NEW YORK: Wal-Mart Stores Inc. is considering matching online prices from competitors like Amazon.com, raising the stakes for the holiday shopping season.

The world’s largest retailer, based in Bentonville, Ark., has matched prices of local store competitors but has not followed other retailers, including Best Buy and Target, in matching prices of online rivals. But last month, Walmart started to test the strategy in five markets: Atlanta; Charlotte, N.C.; Dallas; Phoenix; and northwest Arkansas.

The move was first reported by the Wall Street Journal on Thursday.

Walmart is trying to rev up sluggish sales in the U.S. as it battles competition from online retailers, and dollar chains and drug stores. Walmart’s namesake business, which accounts for 60 percent of its total business, hasn’t reported growth in a key sales measure in six consecutive quarters.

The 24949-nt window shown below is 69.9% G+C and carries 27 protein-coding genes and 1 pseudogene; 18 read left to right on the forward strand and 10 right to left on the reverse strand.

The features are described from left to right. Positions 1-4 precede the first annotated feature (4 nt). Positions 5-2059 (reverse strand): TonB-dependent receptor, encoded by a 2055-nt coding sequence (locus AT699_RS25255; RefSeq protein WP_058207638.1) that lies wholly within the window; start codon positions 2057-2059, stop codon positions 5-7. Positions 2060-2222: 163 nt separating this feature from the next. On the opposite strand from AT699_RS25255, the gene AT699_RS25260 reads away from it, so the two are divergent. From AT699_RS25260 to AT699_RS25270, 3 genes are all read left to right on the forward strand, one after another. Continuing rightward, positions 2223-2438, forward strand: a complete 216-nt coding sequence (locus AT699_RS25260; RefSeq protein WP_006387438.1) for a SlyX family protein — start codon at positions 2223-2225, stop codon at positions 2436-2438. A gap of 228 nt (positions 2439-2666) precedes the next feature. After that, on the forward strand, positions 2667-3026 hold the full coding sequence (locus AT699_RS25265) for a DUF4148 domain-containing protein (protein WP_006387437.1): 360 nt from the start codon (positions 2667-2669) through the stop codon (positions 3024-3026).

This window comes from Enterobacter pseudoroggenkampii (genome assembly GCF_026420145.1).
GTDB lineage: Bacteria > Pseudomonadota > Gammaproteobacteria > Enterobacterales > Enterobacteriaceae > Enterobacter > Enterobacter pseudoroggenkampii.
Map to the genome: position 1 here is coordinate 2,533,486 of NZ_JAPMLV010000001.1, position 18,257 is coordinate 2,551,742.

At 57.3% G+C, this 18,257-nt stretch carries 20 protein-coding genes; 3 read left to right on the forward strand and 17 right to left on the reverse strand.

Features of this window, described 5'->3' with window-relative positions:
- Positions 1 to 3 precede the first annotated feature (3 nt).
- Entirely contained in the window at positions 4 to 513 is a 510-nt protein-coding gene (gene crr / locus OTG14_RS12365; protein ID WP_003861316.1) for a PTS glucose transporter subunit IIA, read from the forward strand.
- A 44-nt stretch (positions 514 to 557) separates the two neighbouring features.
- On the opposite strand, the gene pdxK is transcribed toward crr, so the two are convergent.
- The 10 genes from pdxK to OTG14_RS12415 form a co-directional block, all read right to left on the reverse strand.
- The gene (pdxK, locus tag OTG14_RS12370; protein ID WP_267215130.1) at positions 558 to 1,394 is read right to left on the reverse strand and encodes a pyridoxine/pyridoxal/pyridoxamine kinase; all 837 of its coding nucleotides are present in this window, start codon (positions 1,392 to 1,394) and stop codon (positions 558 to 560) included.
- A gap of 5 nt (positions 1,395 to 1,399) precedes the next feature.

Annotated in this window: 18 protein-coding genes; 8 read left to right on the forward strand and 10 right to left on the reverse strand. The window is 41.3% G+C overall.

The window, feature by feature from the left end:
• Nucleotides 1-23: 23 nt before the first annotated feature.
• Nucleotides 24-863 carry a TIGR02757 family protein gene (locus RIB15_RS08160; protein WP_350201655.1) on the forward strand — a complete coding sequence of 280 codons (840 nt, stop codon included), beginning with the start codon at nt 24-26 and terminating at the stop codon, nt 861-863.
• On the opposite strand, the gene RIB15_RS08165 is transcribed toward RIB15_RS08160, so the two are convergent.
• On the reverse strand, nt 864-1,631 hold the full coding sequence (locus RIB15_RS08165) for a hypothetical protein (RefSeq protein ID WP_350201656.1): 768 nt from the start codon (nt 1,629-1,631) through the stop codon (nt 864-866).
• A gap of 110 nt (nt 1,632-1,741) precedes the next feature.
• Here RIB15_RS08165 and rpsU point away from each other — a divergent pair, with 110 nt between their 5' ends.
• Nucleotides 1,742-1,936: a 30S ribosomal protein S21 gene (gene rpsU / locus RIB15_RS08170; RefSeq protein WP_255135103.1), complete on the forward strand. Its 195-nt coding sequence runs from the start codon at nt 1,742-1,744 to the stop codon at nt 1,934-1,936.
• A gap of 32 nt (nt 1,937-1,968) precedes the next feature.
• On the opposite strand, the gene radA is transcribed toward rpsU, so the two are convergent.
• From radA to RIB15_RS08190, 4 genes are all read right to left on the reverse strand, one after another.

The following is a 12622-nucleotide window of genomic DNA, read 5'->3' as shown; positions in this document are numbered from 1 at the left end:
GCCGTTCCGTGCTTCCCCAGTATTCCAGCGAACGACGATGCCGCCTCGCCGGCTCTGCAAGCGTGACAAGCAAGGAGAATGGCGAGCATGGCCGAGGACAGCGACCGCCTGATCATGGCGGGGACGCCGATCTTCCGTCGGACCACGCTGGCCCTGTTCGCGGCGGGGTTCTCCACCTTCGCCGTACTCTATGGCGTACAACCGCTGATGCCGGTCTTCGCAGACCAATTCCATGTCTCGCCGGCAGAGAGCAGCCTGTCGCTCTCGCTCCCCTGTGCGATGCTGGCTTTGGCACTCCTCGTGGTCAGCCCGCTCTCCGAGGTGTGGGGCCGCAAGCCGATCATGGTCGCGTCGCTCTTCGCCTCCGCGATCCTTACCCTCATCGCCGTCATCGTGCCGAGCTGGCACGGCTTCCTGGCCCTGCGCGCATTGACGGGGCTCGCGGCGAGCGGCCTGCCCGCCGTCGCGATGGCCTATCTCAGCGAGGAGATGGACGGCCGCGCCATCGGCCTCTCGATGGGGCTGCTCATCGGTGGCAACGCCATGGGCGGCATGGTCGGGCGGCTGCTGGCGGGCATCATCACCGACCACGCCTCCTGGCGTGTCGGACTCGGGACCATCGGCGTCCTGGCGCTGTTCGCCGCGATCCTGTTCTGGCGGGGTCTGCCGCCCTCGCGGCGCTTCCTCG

But matching prices from sellers who don’t have the costs associated with running brick-and-mortar stores also could hurt profits.

Deisha Barnett, a Walmart spokeswoman, says many store managers have matched online prices for customers on a case-by-case basis.

“Taking care of the customers who shop our stores is what we always aim to do,” she added.

Walmart has been trying to reclaim its role as the low price leader. This year, it rolled out an online tool called Savings Catcher that compares prices on thousands of products with those of some of its store competitors. If the tool finds a lower price elsewhere, it refunds the difference to shoppers in the form of a store credit. That’s different from traditional pricing matching because Savings Catcher does the work for the customer.

Walmart has had a price-matching strategy with physical stores for several years. In 2011, it simplified the policy by making sure workers have the advertised prices of competitors on hand at the register, eliminating the need for shoppers to bring in an ad from a rival store.